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Book Review

A series of short, short stories delves in the ties between fathers and sons

Adam Ehrlich Sachs’s 117 short stories unfold like little riddles or word problems.
Adam Ehrlich Sachs’s 117 short stories unfold like little riddles or word problems.Lulu Liu

“[N]o system,” writes Adam Ehrlich Sachs, “can endure that much uninterrupted introspection.” And yet “Inherited Disorders,” his charming and witty collection of stories, seems to thrive on it.

Across 117 short stories ranging in length from as little as a few sentences to no more than a few pages long, Sachs explores, in great detail, the various permutations of father-son relationships. Though there are some vague arcs and minor connections throughout the book, the stories largely stand on their own, each a little world unto itself.

There’s an anecdotal, conversational style to Sachs’s writing that makes the stories feel as if they’re designed to be shared. The Somerville-based Sachs wrote for the Lampoon while an undergraduate at Harvard and has since appeared in hip journals like n+1 and McSweeney’s — fitting outlets for his earnestly ironic style. His stories unfold like little riddles or word problems, and often feature highly symmetrical plots in which characters complement one another neatly. In “Footsteps,” for example, a poet and a physicist surreptitiously trade sons, having noticed that the sons’ interests more closely matched the opposite father.

The premises of the stories vary little; indeed, many tread strikingly similar ground and in noticeably close proximity to one another. There are sons burdened by the legacy of their fathers, such as the adventurers’ sons in “Obligation,” or the writer’s son in “The Death of Inspector Pirenne.” There are sons willing to obliterate themselves, whether to spite their fathers or to shelter them, as in “Concerto for a Corpse” or “The Family Rivulidae.” There are fathers who bequeath inheritances — some tangible, some conceptual — to their sons, as in “Salvagable” and “Accepted Donations.” And there are fathers who crush their sons for fear of being surpassed, as in “The Flemish Engraver’s Son” or “The Tallinn Holocaust Memorial Museum.”


What distinguishes these stories from one another, and where Sachs makes them truly shine, is in the details. Neither the piano prodigy in “Concerto for a Corpse” nor the Swiss ichthyologist in “The Family Rivulidae” seems to be able to be honest with his father, for fear of disappointing him. And so the former can only scheme to lose his fingers in a series of vaguely suspicious accidents, and the latter must fake his own disappearance at sea and assume a new identity. How Sachs’s various characters confront the same challenges and wrestle with the same complexes ensure that “Inherited Disorders” continually feels fresh, despite its single-minded theme.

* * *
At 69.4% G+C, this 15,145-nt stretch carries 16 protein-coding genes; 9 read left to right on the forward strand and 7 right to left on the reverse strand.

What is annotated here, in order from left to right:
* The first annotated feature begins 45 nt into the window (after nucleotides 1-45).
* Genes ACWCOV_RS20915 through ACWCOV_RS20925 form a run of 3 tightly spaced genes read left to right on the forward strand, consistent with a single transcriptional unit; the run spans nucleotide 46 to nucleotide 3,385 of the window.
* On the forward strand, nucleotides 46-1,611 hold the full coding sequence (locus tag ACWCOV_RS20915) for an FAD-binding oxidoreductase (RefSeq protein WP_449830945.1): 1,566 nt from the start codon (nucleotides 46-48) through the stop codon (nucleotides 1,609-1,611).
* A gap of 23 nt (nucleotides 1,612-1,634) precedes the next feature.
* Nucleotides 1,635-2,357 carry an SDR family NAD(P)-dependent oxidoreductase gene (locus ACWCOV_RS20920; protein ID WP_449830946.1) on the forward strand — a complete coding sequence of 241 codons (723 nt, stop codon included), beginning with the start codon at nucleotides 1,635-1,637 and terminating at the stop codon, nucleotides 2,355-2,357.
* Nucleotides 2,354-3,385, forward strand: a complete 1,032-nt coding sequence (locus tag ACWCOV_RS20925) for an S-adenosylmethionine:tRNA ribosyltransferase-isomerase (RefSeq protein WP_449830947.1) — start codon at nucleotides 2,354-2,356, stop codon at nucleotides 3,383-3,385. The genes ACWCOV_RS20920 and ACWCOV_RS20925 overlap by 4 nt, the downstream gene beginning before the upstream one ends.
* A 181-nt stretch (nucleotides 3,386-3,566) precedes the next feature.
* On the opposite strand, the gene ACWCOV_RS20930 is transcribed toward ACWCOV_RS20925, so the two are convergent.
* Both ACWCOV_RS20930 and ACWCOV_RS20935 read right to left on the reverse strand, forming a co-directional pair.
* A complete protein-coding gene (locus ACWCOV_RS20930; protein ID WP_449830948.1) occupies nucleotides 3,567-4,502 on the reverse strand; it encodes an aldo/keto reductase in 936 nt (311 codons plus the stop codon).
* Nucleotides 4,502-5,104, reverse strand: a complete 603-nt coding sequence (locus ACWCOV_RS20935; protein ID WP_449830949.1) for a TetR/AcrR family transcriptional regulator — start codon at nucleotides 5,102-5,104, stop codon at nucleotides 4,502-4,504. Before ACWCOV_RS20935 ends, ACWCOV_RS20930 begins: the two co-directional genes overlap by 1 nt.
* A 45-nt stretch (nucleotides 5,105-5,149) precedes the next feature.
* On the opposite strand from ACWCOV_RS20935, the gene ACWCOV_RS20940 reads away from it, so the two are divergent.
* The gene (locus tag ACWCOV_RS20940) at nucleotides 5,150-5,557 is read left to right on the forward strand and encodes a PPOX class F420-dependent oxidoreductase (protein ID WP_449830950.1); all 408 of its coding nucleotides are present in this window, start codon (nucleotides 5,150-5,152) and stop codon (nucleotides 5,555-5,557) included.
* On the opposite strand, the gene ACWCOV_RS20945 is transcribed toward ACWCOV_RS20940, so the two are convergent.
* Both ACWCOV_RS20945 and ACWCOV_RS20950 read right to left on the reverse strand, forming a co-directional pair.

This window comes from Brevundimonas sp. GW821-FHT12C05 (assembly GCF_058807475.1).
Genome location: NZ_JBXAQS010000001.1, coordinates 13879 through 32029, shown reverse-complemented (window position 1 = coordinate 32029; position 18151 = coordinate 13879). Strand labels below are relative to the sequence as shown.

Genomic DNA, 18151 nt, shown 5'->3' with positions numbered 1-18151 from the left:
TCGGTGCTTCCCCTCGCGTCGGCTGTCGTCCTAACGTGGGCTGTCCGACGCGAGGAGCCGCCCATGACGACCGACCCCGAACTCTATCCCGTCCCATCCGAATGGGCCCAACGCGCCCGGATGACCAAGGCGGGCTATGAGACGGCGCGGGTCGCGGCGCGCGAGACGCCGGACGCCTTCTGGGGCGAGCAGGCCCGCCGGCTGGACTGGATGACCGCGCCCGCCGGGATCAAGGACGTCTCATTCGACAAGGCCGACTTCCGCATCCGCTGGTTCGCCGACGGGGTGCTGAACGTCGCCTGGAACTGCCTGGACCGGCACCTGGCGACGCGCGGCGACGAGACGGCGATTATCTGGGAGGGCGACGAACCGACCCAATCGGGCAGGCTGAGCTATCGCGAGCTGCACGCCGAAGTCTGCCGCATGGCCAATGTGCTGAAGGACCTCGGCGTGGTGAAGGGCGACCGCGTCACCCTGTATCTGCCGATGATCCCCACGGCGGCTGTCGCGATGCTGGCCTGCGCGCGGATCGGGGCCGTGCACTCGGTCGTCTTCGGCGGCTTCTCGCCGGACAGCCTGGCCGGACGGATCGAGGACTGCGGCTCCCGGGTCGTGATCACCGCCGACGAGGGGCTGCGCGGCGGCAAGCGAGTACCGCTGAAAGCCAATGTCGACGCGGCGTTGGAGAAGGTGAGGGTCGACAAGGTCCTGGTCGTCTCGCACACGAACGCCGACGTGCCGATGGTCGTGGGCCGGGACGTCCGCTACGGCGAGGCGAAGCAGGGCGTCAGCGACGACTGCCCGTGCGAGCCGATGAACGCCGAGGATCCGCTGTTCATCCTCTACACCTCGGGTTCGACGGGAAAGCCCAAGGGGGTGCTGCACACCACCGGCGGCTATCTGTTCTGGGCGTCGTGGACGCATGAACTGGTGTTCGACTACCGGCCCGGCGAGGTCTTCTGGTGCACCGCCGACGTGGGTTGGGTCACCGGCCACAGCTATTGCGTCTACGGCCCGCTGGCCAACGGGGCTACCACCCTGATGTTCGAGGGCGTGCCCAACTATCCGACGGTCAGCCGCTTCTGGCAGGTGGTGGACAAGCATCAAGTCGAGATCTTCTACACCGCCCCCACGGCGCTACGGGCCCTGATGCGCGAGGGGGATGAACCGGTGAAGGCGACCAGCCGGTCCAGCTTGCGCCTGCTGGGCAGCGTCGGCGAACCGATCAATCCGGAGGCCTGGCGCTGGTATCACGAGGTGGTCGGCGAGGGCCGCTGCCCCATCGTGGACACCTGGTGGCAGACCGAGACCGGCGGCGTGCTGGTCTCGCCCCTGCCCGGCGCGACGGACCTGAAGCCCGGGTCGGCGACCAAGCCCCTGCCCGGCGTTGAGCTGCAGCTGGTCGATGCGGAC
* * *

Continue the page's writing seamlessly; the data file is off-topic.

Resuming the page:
Sachs’s best stories are those that manage to realize the ineffable nature of the father-son relationship. In “The Stipulation,” a famous performer requests that his “father should be kept a fixed distance away from him at all times” during concerts, to ensure an optimal outcome. Specifically, the father should “never [be] brought closer than 30 feet or taken farther away than 300.” In “In the House of the Cryptoporticus,” Sachs uses a pair of preserved corpses caught in a narrow passageway at Pompeii as a kind of Rorschach test to illuminate the archeologists’s own issues. “Were the father and son trying to squeeze past one another . . . Or, as others maintain, was this some sort of embrace, something between a handshake and a hug?”

Most importantly, “Inherited Disorders” is just plain funny. Whether examining the life of a man who copes with the 16 distinct facets of his relationship to his late father by wearing a differently-styled hat that corresponds to each one, or how a tyrannical father can be made less scary by transforming him into an alligator in a children’s book, Sachs always keeps his stories light, engaging, and fun. “It begins,” he writes, “with Al the Alligator taking him to Florida, ostensibly to meet his grandfather — a depressive wombat with a tracheotomy hole — but really to have an affair with . . . a professor at Alligator Florida International University’s School of Business.”


Sachs has a finely tuned sense of humor and an economical writing style that gives each story plenty of punch. And the brevity of each story makes this a great book to simply flip open on a whim for a quick read. He’s made sure that “Inherited Disorders” is crammed full of smart turns of phrase, clever twists of logic, and plenty of laughs.


Stories, Parables & Problems

By Adam Ehrlich Sachs

Regan Arts, 272 pp., $23

Michael Patrick Brady, a writer from Boston, can be reached at mike@michaelpatrickbrady.com. Follow him on Twitter @michaelpbrady.